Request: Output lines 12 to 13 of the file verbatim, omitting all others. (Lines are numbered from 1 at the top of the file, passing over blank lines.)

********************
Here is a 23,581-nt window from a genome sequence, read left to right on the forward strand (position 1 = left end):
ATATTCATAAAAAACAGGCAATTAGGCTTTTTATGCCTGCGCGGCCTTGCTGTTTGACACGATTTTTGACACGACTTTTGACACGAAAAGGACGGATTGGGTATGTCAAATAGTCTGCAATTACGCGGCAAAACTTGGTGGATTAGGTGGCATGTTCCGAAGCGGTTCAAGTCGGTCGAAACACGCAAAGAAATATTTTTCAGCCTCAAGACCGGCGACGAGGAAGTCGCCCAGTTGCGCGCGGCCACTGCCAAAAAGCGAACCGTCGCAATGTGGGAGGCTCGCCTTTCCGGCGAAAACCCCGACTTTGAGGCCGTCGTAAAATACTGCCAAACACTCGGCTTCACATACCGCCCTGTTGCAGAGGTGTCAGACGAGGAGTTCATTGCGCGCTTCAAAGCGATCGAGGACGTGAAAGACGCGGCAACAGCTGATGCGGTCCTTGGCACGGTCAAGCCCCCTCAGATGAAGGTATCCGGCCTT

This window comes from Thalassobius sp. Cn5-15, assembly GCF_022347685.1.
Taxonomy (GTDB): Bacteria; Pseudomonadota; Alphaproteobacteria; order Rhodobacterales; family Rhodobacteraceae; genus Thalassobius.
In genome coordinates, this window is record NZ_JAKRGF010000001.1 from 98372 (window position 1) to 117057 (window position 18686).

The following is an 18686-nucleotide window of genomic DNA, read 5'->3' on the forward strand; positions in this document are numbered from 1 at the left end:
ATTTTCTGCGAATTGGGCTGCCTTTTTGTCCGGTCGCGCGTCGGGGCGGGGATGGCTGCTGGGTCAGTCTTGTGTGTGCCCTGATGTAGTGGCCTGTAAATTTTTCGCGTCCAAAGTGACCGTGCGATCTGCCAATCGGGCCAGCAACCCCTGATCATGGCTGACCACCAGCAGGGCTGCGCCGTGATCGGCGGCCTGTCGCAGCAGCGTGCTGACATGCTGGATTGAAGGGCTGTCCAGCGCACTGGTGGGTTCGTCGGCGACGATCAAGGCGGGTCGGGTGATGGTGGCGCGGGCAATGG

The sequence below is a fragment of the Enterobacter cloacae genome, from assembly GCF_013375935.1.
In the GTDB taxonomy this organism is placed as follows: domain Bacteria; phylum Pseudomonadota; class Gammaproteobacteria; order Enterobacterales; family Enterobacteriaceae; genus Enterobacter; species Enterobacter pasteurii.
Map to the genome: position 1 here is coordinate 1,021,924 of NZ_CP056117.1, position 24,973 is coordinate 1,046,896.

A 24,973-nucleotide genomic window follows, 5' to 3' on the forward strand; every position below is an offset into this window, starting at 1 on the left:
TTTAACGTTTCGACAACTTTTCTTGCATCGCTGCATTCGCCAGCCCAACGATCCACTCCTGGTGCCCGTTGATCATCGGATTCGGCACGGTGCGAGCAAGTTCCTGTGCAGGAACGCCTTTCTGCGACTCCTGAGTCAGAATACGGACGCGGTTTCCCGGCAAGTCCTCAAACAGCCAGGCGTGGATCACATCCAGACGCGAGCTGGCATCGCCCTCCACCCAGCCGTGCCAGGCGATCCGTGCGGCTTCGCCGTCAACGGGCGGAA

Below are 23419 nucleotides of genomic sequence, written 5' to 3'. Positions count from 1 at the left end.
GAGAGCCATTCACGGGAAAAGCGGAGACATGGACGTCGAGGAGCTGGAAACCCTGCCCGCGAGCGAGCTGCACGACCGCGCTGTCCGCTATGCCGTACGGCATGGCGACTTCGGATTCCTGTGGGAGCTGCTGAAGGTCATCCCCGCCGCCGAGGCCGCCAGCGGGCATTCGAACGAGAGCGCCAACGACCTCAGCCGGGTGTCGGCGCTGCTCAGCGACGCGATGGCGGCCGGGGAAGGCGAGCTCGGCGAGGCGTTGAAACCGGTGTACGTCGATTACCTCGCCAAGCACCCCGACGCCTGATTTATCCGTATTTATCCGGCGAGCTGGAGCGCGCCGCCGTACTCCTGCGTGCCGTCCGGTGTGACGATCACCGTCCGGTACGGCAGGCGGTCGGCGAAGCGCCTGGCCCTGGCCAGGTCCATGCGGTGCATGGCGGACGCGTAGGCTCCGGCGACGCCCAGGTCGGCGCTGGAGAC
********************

TTTAACGTTTCGACAACTTTTCTTGCATCGCTGCATTCGCCAGCCCAACGATCCACTCCTGGTGCCCGTTGATCATCGGATTCGGCACGGTGCGAGCAAGTTCCTGTGCAGGAACGCCTTTCTGCGACTCCTGAGTCAGAATACGGACGCGGTTTCCCGGCAAGTCCTCAAACAGCCAGGCGTGGATCACATCCAGACGCGAGCTGGCATCGCCCTCCACCCAGCCGTGCCAGGCGATCCGTGCGGCTTCGCCGTCAACGGGCGGAA

Below are 23419 nucleotides of genomic sequence, written 5' to 3'. Positions count from 1 at the left end.